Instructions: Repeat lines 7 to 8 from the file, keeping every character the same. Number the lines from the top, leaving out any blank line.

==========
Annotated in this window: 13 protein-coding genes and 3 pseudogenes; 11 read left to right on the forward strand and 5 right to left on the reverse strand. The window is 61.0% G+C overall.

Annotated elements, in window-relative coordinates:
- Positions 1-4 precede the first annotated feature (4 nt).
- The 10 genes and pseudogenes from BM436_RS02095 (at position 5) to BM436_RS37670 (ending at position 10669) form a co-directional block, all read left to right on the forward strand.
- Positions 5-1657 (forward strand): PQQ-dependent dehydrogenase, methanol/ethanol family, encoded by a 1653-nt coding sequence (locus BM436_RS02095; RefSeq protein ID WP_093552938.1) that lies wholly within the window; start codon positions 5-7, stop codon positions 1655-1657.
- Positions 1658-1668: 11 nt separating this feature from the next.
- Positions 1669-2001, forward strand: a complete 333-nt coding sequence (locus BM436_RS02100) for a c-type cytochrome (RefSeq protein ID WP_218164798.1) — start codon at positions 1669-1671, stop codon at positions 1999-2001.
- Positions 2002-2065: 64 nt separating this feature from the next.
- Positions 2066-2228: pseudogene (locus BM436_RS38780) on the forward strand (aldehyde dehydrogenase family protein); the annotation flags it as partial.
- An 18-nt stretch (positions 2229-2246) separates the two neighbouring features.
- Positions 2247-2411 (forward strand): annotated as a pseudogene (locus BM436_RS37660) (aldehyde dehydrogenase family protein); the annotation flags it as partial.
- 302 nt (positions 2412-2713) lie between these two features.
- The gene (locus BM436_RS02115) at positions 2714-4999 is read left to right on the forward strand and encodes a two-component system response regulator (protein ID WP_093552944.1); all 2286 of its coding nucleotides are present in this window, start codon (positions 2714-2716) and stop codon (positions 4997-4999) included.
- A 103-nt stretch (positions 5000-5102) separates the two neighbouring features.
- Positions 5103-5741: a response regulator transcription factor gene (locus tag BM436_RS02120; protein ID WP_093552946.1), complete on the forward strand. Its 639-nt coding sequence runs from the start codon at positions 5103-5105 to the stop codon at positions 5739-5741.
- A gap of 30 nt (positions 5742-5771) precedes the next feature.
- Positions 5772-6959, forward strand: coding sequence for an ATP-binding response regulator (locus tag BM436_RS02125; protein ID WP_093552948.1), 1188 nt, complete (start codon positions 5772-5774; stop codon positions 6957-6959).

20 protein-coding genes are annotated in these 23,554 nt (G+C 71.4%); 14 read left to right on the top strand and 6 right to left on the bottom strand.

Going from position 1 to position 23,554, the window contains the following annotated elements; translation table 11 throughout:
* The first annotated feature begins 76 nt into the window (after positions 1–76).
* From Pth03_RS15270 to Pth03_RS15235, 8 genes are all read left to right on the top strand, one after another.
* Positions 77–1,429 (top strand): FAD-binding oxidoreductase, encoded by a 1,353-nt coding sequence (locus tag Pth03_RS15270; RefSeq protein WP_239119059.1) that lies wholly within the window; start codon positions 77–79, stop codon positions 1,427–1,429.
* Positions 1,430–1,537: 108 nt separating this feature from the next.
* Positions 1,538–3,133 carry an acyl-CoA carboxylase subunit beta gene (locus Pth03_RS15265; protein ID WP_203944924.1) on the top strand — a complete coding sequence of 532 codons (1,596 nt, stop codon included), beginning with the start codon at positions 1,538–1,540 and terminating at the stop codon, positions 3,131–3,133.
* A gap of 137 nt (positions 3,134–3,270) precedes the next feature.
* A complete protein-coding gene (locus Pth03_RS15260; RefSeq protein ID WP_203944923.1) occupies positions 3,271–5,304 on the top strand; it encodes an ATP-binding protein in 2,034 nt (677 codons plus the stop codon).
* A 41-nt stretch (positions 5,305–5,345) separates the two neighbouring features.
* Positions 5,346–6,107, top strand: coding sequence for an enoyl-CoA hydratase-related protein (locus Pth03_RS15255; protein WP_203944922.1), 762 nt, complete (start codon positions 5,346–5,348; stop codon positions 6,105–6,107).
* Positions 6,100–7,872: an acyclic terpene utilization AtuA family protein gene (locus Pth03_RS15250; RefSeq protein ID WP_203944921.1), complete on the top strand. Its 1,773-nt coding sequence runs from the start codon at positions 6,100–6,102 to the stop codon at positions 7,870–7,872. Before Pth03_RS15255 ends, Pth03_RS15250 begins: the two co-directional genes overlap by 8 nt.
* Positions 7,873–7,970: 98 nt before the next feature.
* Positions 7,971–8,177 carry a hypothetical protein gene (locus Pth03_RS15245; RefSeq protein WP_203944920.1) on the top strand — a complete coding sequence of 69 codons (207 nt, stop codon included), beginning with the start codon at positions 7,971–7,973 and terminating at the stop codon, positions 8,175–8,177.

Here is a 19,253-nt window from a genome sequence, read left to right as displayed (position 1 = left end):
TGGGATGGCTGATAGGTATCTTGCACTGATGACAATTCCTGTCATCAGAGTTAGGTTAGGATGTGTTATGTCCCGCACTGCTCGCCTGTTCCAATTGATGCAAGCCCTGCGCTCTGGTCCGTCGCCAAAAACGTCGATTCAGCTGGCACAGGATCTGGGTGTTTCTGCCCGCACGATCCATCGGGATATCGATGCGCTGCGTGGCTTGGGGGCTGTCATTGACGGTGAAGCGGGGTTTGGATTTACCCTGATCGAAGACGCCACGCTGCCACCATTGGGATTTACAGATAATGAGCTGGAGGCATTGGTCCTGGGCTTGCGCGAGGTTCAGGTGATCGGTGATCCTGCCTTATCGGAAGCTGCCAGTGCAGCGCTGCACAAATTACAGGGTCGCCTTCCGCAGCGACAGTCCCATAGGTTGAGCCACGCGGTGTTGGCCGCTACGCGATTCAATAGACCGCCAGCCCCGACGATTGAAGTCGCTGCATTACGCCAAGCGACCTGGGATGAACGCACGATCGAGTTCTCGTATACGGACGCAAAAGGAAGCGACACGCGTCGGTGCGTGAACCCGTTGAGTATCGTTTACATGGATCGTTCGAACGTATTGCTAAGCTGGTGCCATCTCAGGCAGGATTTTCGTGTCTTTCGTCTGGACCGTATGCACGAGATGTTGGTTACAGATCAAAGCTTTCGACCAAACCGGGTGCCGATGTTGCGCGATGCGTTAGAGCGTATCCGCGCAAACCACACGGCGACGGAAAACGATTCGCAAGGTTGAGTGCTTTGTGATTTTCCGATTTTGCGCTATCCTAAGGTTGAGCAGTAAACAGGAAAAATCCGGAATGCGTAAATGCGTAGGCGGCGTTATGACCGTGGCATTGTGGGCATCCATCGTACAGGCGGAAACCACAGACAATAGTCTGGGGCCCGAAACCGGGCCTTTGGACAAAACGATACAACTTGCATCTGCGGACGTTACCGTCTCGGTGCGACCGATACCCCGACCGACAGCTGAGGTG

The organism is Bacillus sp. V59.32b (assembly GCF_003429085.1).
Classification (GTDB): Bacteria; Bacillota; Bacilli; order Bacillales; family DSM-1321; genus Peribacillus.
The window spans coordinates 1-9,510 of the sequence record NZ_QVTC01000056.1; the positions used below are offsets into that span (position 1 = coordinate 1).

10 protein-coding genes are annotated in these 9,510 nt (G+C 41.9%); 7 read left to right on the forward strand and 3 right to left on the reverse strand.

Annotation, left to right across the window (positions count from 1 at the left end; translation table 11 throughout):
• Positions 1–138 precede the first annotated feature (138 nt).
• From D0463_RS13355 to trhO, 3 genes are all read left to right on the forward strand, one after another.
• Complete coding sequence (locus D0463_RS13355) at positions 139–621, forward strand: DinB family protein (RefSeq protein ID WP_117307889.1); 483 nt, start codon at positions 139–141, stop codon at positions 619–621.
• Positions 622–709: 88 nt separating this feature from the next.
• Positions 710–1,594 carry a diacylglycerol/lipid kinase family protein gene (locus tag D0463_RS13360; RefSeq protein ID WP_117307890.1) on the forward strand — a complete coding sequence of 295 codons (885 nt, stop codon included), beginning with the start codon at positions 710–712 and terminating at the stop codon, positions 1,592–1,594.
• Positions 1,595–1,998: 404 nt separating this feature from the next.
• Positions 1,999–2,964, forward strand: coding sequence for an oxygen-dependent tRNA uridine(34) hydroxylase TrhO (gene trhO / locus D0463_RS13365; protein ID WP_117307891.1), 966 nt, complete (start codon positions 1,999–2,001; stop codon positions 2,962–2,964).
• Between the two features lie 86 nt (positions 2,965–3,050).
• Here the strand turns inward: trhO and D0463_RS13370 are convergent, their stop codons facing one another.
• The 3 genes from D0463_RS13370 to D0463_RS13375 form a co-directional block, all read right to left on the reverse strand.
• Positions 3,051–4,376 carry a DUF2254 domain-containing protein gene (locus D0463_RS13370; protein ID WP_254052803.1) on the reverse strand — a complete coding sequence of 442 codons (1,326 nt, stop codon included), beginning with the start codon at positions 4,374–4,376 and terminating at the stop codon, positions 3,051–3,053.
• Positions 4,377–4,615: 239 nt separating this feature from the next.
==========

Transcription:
- Positions 1669-2001, forward strand: a complete 333-nt coding sequence (locus BM436_RS02100) for a c-type cytochrome (RefSeq protein ID WP_218164798.1) — start codon at positions 1669-1671, stop codon at positions 1999-2001.
- Positions 2002-2065: 64 nt separating this feature from the next.